– 2 jars of almond milk (or any milk you’d like)
– 2 tbsp of chia seeds for every half cup of milk
– Honey (or any other sweetener you’d like – you can also leave out the sweetener if you prefer to sweeten it only with toppings like fresh fruit, dried fruit or chocolate chips)
Mix the chia seeds and milk until all the seeds are covered. Then wait a few minutes for the chia pudding to settle and mix again. This will ensure it doesn’t separate in the fridge. Check to make sure there are no clumps and don’t refrigerate it until it’s clump-free.
Close the jars, place it in the fridge for at least 2 hours or up to 7 days. The chia seeds will absorb all the milk and sweetener and be ready to eat then.
High in lean protein, and full of colourful vegetables, fajitas are an easy way to spice up meal prep. Opt for either a wholemeal wrap, whole grain rice, or wrap-free if you’re trying to limit your carb intake.
– 4 large chicken breasts, finely sliced
– 2 red onions, finely sliced
– 2 red peppers, sliced
For the marinade
– 1 heaped tbsp smoked paprika
– 1 tbsp ground coriander
– pinch ground cumin
– 2 medium garlic cloves, crushed
– 4 tbsp olive oil
– 1 lime, juiced
– 4-5 drops Tabasco
Heat a griddle pan until smoking hot and add the chicken and marinade to the pan. Keep everything moving over a high heat until the chicken is cooked through. Keep the mix in containers and when you’re ready, serve inside warm tortillas.
Not the most exciting lunch you’ll ever eat, but a good meal prep staple nevertheless. You can have it for lunch or dinner, but make sure you use veg that keeps for more than a few days like olives, peppers, sweetcorn and chickpeas. You can then pair this with different proteins like chicken or salmon so that you don’t get bored.
– 2 cups cold cooked quinoa
– 2 cups fresh spinach leaves chopped
– 1 cup chopped cucumber
– 1 cup halved grape or cherry tomatoes
– 1 large avocado pitted, peeled, and chopped
– 2 green onions sliced
For the Dressing
– 1/4 cup olive oil
– 1 clove minced garlic
– 2 tbsp lemon juice 1 large lemon
– 1 tbsp golden balsamic vinegar or champagne vinegar
– 1 tsp pure maple syrup or honey
– Salt and black pepper to taste
Combine the quinoa, spinach, cucumber, tomatoes, avocado, and green onions. Then combine the dressing ingredients and keep separately. Drizzle the dressing as you’re ready to eat each batch.
If mixing it up sounds like too much work, it’s fine to stick to something plain every day like chicken, spinach and sweet potato. They’re your tastebuds.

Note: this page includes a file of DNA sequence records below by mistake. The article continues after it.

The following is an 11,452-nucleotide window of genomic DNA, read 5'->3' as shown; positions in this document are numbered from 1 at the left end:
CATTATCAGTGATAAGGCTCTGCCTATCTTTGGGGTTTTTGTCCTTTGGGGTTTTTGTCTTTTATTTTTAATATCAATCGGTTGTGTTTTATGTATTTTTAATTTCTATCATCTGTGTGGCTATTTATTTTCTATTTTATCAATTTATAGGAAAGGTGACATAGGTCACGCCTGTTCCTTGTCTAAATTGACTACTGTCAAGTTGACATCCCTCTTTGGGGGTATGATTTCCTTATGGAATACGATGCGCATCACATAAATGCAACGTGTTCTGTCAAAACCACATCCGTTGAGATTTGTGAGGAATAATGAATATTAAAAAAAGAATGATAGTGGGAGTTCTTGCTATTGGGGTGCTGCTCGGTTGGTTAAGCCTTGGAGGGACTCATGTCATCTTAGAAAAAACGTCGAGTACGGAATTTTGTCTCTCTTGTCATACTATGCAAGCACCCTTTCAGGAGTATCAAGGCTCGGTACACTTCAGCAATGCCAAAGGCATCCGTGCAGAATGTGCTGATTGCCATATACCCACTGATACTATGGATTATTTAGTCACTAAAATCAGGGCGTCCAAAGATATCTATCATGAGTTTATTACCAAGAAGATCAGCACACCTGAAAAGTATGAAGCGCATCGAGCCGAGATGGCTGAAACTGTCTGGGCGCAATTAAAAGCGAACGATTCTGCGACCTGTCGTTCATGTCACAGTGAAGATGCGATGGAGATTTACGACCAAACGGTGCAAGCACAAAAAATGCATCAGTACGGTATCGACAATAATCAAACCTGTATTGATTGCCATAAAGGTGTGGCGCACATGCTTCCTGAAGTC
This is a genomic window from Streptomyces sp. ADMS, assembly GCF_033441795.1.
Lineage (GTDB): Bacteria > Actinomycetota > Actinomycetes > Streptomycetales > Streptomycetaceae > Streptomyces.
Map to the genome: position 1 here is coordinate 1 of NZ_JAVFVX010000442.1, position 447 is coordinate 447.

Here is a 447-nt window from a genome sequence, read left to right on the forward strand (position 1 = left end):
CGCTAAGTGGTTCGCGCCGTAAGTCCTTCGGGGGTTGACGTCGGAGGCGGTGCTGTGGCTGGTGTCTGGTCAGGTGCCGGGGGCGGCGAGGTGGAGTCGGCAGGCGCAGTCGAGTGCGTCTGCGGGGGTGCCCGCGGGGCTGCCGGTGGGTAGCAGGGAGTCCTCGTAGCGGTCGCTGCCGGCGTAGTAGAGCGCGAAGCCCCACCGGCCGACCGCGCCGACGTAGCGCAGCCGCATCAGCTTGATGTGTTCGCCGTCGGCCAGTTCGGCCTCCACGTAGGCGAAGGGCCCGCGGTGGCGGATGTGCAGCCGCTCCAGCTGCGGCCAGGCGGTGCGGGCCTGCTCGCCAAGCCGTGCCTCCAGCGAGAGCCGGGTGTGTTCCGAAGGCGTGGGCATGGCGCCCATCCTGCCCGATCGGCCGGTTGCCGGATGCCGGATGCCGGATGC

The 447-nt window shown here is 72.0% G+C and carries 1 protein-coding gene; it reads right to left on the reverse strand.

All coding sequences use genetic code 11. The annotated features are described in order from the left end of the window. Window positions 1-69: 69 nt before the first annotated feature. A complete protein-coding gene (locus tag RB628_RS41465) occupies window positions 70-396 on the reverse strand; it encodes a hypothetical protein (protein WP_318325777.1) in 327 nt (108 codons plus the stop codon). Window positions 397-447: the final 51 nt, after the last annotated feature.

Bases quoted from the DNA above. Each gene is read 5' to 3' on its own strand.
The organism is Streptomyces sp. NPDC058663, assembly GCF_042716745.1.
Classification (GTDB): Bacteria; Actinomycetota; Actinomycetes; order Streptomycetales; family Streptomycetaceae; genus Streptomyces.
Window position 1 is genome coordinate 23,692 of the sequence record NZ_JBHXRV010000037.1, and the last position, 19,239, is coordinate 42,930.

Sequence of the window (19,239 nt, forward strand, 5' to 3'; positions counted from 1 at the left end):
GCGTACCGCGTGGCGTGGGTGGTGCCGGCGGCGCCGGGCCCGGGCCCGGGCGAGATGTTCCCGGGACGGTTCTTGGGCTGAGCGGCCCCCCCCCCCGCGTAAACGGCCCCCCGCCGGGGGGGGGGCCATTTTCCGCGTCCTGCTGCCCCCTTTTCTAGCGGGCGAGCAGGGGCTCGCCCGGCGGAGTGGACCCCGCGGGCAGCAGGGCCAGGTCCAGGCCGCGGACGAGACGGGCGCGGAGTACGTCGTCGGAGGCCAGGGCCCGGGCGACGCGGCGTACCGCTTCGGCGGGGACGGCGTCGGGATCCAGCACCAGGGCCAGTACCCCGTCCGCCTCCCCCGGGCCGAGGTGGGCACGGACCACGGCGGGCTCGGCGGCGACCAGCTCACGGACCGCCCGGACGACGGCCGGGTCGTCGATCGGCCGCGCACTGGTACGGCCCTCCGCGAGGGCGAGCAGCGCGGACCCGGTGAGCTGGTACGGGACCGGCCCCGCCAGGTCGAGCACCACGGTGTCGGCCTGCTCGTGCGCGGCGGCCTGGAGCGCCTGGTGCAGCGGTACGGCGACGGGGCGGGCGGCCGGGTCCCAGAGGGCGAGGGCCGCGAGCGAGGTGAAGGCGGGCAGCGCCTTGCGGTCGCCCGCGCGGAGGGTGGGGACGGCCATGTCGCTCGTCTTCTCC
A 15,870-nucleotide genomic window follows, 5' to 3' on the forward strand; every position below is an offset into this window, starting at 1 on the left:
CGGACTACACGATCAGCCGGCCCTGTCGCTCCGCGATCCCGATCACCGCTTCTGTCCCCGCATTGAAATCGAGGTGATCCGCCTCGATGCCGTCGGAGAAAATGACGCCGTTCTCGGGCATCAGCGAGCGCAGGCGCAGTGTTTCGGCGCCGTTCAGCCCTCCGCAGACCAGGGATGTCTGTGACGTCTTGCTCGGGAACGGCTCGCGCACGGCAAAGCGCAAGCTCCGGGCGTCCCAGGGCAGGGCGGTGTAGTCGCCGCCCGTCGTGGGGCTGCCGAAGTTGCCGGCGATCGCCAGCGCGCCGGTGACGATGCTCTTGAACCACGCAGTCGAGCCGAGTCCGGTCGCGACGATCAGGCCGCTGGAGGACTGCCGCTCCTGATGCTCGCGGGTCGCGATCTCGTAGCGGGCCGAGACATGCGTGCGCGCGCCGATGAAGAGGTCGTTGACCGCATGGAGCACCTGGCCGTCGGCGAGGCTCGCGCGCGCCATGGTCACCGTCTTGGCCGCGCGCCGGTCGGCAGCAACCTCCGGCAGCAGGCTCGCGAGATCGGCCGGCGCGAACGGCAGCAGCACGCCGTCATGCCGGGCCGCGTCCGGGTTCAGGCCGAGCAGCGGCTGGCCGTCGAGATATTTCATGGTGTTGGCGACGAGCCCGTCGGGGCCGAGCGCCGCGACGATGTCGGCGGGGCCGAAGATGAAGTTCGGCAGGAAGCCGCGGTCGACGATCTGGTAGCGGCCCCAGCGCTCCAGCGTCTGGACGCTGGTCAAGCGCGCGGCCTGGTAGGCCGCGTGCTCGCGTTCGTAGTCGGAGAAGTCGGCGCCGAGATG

“My go-to meals are simple,” laughs Castle-Mason. “I am a bit of a repetitive eater; I stick to the things I enjoy. I like to lump things into categories, and then assemble what I fancy that day e.g carbohydrates such as pasta, oats, rice or potatoes, proteins like chicken, tuna, or cottage cheese. Each day I just look for what’s quick, easy, and tasty.”
Best For Muscle Building
That’s the basics of meal-prep down, now let’s get specific. Many of us hit the gym to try and build muscle, so which Tupperware-storable treats will help us achieve our goals?
Madalena recommends a lean bulking programme to avoid unnecessary fat gain. Macros depend on your size, but Madalena thinks protein from 0.8 to 1.2g per pound of body weight, fat 20-30g and the rest from carbs might work well.
Over to you in the kitchen, Wiener.
“A good meal to prep for muscle gain is tuna steak and oven baked sweet potato wedges,” Wiener explains, as he dusts down his apron. “This meal contains a good mix of protein, and complex carbs. For a week’s worth, I would recommend cooing 3-4 tuna steaks.”
– 2 tbsp lemon juice
– 1 tbsp olive oil
– 2 garlic cloves, minced
– 2 tsp minced fresh thyme or 1/2 teaspoon dried thyme
– 4 tuna steaks (6 ounces each)
– 1/4 tsp salt
– 1/4 tsp pepper
In a large resealable plastic bag, combine the lemon juice, oil, garlic and thyme. Add the tuna; seal the bag and turn to coat the fish. Refrigerate for up to 30 minutes, turning occasionally.
Remove the tuna from the bag and sprinkle with salt and pepper. Drain and discard the marinade. Lightly coat the grill rack with cooking oil. Grill the fish for 3-4 minutes on each side for medium-rare or until slightly pink in the centre.
Best For Weight Loss
Not all weight loss happens evenly. Nor should you ever diet just to purely lose weight. If you’re working for aesthetics do it healthily, and with plentiful nutrients and exercise. On the other hand, if you’re a boxer trying to cut weight, your diet will be different again.